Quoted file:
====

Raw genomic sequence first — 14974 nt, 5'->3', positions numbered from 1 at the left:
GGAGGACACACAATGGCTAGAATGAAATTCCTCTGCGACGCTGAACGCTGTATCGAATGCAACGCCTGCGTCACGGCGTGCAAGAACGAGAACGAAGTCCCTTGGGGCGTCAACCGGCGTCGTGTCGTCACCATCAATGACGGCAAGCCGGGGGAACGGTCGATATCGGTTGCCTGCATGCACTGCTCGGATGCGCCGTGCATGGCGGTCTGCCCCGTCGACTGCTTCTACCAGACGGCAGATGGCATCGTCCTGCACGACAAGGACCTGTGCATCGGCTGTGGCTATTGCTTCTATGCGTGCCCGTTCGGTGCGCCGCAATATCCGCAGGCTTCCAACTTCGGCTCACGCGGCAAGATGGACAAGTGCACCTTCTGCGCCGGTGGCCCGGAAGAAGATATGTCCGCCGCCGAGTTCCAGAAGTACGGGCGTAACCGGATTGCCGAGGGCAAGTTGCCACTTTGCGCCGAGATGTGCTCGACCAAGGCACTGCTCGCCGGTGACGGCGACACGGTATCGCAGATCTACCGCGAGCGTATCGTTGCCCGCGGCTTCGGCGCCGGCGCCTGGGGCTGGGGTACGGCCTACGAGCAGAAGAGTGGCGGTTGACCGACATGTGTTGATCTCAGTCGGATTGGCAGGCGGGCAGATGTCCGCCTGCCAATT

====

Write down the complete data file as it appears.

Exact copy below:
Raw genomic sequence first — 14974 nt, 5'->3', positions numbered from 1 at the left:
GGAGGACACACAATGGCTAGAATGAAATTCCTCTGCGACGCTGAACGCTGTATCGAATGCAACGCCTGCGTCACGGCGTGCAAGAACGAGAACGAAGTCCCTTGGGGCGTCAACCGGCGTCGTGTCGTCACCATCAATGACGGCAAGCCGGGGGAACGGTCGATATCGGTTGCCTGCATGCACTGCTCGGATGCGCCGTGCATGGCGGTCTGCCCCGTCGACTGCTTCTACCAGACGGCAGATGGCATCGTCCTGCACGACAAGGACCTGTGCATCGGCTGTGGCTATTGCTTCTATGCGTGCCCGTTCGGTGCGCCGCAATATCCGCAGGCTTCCAACTTCGGCTCACGCGGCAAGATGGACAAGTGCACCTTCTGCGCCGGTGGCCCGGAAGAAGATATGTCCGCCGCCGAGTTCCAGAAGTACGGGCGTAACCGGATTGCCGAGGGCAAGTTGCCACTTTGCGCCGAGATGTGCTCGACCAAGGCACTGCTCGCCGGTGACGGCGACACGGTATCGCAGATCTACCGCGAGCGTATCGTTGCCCGCGGCTTCGGCGCCGGCGCCTGGGGCTGGGGTACGGCCTACGAGCAGAAGAGTGGCGGTTGACCGACATGTGTTGATCTCAGTCGGATTGGCAGGCGGGCAGATGTCCGCCTGCCAATT